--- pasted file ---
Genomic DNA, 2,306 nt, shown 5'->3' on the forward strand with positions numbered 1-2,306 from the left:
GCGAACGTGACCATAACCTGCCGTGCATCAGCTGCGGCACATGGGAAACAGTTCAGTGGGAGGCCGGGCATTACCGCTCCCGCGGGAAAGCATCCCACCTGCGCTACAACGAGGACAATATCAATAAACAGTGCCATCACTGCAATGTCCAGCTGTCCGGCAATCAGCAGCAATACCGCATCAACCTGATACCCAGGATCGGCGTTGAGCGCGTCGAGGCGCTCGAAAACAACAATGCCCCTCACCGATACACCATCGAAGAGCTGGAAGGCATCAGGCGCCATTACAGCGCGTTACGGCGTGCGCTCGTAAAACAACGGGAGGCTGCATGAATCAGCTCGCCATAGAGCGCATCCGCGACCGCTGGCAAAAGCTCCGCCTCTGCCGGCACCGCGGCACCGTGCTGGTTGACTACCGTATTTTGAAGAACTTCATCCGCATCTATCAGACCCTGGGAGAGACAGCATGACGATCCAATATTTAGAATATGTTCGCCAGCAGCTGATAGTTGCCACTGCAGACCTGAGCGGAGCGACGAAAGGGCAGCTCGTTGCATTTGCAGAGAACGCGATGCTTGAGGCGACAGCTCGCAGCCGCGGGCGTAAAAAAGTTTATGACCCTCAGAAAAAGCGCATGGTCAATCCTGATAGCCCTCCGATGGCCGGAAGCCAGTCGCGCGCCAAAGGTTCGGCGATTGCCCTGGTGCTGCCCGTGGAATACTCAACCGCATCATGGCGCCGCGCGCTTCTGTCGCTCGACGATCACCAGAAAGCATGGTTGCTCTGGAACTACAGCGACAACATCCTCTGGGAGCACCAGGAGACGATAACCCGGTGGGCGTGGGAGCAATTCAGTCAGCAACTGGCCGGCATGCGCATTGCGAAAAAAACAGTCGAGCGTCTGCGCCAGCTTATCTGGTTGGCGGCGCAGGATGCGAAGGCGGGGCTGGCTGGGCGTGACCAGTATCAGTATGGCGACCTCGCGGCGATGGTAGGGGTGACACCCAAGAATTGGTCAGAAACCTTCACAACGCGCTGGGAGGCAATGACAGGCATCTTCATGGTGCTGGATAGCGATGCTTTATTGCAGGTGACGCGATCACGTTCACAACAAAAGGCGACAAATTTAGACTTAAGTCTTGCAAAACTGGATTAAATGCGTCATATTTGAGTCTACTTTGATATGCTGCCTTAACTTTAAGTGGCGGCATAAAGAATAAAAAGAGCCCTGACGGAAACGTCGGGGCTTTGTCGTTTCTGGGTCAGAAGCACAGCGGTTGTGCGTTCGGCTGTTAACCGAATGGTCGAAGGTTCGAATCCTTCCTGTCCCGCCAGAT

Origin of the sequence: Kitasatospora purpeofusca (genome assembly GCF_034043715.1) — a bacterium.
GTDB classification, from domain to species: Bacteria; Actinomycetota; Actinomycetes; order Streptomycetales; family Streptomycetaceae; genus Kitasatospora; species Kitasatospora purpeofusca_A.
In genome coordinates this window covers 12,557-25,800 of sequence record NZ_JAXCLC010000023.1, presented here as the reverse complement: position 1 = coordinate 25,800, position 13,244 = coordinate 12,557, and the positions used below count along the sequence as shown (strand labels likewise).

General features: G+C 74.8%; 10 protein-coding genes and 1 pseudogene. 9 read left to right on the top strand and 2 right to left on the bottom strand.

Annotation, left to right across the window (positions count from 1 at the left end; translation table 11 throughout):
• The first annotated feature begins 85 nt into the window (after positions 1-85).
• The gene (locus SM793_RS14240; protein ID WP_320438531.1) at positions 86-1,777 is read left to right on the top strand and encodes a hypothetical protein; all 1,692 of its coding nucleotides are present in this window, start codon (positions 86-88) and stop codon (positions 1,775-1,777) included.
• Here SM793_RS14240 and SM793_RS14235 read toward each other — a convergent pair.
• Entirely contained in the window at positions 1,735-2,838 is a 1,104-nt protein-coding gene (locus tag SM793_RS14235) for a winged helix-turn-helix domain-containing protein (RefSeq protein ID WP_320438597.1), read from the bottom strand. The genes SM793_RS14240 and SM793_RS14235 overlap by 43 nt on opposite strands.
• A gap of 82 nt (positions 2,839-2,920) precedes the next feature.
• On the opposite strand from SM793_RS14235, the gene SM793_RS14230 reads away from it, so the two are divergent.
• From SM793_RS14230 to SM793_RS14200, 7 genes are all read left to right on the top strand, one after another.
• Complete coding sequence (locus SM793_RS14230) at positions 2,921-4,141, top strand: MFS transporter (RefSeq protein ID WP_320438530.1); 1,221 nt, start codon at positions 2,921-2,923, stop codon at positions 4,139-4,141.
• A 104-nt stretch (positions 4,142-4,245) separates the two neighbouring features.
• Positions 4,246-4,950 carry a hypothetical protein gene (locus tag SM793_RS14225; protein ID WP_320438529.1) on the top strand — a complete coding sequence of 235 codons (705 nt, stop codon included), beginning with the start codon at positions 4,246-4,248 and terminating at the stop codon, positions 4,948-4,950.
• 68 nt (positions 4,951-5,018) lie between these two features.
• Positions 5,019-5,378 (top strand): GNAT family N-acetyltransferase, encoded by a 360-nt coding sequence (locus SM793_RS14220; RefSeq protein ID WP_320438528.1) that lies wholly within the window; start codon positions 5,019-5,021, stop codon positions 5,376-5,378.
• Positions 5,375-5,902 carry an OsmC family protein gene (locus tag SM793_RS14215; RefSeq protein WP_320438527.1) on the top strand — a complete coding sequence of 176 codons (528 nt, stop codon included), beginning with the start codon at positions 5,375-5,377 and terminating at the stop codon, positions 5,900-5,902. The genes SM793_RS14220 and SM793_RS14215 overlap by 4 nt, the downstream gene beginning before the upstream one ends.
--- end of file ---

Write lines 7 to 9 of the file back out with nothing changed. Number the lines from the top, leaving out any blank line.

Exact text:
Annotation, left to right across the window (positions count from 1 at the left end; translation table 11 throughout):
• The first annotated feature begins 85 nt into the window (after positions 1-85).
• The gene (locus SM793_RS14240; protein ID WP_320438531.1) at positions 86-1,777 is read left to right on the top strand and encodes a hypothetical protein; all 1,692 of its coding nucleotides are present in this window, start codon (positions 86-88) and stop codon (positions 1,775-1,777) included.